And the Buyer of 111 Clarkson Is…


Brooklyn Ink has published a remarkable story, well worth reading, about 111 Clarkson, the famous berserk-eclectic Victorian in Prospect Lefferts Gardens that in September sold to a developer for $2,675,000. The author spoke to the seller, the buyer, our Montrose Morris columnist Suzanne Spellen, frequent Brownstoner commenter and long-time PLG resident Bob Marvin, and even an owner of the property from the 1970s.

The latter was once offered $50,000 for the windows, or half the price he paid for the house! He refused. Other revelations: The building’s third story is occupied entirely by pigeons. There is a smell of wet wood and water damage in the enclosed porch. And, incredibly, the house still has some furniture in it from the house’s original occupants. (It belongs to the seller and will not be staying with the house.)

Perhaps the biggest revelation is the identity of the buyer: Seth Brown, a small developer here in Brooklyn, whose historic restoration of 392 Dean Street in Park Slope we covered in detail. That was not a literal restoration — the exterior never had a mansard roof, for example, as it does now — but it looks authentic and fits in beautifully with the neighborhood. He rebuilt most of the structure, keeping the old foundation, and inside is a mix of new and old-looking details, such as some salvage marble fireplaces of the same type the building probably had originally.

If anyone could save 111 Clarkson, it would be Brown. He has not yet decided for sure if he will raze the building, according to Brooklyn Ink, but it sounds likely. As the paper put it, “The choice is a stark one: tear the house down, or make it financially viable. Brown said market forces will decide its fate. ‘The question becomes, can the house be restored and rented out or sold for more than what it would cost to restore it?’ ”

In the parking lot behind the house, he plans to build a five- or six-story high-end apartment building. There will be solar power, garden plots, and bike storage.

Update: We just heard from Brown. “We’re still thinking about what to do there, but there is severe water damage,” he said. “If we can’t save it, we will definitely hire a reputable architectural salvage company to photograph and reclaim any usable details.”

Death Knell for Flatbush’s Haunted House? [Brooklyn Ink]
“Berserk Eclectic” House Sold for $2.675 Million, Will Be Razed for Luxury Rentals [Brownstoner]
We Hear “Berserk-Eclectic” But Imperiled 111 Clarkson Has Closed [Brownstoner]
Berserk Eclectic Masterpiece on Market Again [Brownstoner]
Building of the Day: 111 Clarkson Avenue [Brownstoner]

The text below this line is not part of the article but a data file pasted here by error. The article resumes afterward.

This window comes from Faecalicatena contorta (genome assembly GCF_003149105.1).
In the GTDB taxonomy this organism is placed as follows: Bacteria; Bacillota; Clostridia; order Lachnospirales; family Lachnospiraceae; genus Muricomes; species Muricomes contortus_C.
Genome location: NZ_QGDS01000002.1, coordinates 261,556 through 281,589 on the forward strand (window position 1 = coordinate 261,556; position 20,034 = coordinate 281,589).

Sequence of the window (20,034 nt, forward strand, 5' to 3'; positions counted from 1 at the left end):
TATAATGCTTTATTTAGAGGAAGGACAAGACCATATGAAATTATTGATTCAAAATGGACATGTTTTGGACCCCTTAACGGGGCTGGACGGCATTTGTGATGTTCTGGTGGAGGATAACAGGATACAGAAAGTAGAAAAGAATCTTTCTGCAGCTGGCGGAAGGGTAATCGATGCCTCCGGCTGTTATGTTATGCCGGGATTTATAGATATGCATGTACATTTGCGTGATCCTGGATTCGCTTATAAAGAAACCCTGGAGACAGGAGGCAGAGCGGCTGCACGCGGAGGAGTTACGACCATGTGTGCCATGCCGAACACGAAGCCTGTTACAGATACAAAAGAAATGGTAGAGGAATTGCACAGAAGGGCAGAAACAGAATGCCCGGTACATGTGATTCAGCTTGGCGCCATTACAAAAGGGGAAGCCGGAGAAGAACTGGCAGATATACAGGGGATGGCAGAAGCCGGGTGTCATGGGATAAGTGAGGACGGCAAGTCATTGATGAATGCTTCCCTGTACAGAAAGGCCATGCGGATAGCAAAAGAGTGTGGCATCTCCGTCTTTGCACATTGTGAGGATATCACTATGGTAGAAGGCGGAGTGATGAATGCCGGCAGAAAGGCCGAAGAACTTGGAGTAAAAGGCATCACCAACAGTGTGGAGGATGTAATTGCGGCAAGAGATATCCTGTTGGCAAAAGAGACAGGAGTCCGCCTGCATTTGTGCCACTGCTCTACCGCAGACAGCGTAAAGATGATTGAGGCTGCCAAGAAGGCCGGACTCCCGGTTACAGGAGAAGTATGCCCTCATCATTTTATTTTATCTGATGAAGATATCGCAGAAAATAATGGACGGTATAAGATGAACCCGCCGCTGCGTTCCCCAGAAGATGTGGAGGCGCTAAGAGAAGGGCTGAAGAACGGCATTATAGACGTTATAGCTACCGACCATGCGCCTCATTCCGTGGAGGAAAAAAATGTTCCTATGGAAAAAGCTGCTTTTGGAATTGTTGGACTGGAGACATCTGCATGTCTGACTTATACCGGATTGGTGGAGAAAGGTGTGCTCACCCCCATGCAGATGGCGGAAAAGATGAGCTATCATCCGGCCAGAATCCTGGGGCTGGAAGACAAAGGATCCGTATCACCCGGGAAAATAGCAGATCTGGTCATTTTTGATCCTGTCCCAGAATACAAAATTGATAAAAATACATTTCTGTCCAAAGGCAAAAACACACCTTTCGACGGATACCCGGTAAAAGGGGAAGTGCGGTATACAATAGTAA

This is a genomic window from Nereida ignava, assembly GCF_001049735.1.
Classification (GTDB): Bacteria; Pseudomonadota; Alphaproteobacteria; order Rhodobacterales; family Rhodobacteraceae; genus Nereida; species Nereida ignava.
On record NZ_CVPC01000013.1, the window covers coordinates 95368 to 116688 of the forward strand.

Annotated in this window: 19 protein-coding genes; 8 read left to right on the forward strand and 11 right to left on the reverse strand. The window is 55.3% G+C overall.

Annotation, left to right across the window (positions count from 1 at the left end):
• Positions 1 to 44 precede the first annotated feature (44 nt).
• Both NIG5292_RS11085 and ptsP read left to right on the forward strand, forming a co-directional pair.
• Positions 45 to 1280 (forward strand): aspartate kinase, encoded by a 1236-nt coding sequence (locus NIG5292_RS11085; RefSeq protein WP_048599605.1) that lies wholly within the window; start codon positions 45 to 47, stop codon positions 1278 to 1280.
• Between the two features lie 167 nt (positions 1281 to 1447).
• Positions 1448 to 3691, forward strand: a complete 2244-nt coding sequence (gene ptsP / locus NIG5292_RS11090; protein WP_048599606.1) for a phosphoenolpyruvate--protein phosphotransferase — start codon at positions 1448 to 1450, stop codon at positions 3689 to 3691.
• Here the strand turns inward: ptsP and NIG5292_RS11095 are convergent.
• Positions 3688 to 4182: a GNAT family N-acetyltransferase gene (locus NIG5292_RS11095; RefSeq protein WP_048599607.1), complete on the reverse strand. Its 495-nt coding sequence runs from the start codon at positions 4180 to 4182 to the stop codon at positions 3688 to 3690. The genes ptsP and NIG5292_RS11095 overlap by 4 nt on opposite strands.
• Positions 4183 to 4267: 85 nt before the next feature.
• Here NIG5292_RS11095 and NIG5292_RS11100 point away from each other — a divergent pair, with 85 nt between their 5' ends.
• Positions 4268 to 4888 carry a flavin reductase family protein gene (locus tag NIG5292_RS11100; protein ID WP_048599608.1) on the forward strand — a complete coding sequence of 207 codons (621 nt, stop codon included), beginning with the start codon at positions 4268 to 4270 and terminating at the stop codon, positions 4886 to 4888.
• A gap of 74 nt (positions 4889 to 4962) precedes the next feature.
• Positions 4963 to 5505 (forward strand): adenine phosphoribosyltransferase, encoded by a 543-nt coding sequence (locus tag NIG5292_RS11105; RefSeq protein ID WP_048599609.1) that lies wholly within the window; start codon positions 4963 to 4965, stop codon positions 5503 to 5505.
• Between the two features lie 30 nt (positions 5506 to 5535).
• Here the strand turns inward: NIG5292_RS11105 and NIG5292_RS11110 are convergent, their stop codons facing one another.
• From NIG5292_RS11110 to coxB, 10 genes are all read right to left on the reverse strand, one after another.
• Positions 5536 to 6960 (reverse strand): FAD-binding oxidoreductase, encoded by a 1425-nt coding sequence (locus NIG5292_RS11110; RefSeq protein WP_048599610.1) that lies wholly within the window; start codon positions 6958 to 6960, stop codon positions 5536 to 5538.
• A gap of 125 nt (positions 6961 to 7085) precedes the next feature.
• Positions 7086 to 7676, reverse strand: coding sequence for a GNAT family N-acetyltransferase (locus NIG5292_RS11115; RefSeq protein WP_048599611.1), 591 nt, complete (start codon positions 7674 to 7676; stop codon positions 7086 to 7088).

“Berserk Eclecticism” on Clarkson Avenue [Brownstoner]
Photo by Nicholas Strini for PropertyShark

7 Comment

  • Brown’s Dean Street project is pretty impressive. I hadn’t realized that this developer has a track record of contextual development. That’s some comfort and I’ll keep my fingers crossed over the future of 111 Clarkson, although I won’t be holding my breath.

  • I am so glad to see some developers begin to eye properties in this neighborhood. I have been very bullish on PLG and I think others are starting to agree.

  • …Or, move the house. Offer it for free. Be green and restore it as housing for a tax credit. “Market forces” will tear it down if there’s no advocate for a creative solution. I think this house could have a better context than it does presently – just a few blocks in a number of directions would get it back into a single/family residential scale context.

  • Up-Zoning and Lack of Landmarks protection will most likely lead to this home’s demise. The same issue is arising all over the city. Victorian wood-frame homes are being demo’d and replaced with multi-family’s. In contrast to brownstones, the wood frame houses do not lend themselves well to multi-family conversions. The up-zoning kicks up the property values and then makes them not economically viable option to renovate as a single-family. If the house was replaced by a well constructed 6+ story apartment building, it seems like a reasonable trade-off. Unfortunately, in many parts of the city, developers will demo a beautiful old Victorian and replace it with atrocious two&three-families with the A/C covers, exposed utilities, prolific rust, etc. Those buildings seem like a step backwards in the evolution of New York City. Google Street View “2535 Grand Avenue, Bronx NY”. Victorian houses in this particular neighborhood are being systematically replaced by shoddy two-families. It is one example of a more widespread issue. I fail to see how the new construction is an improvement to the quality of life of New York City.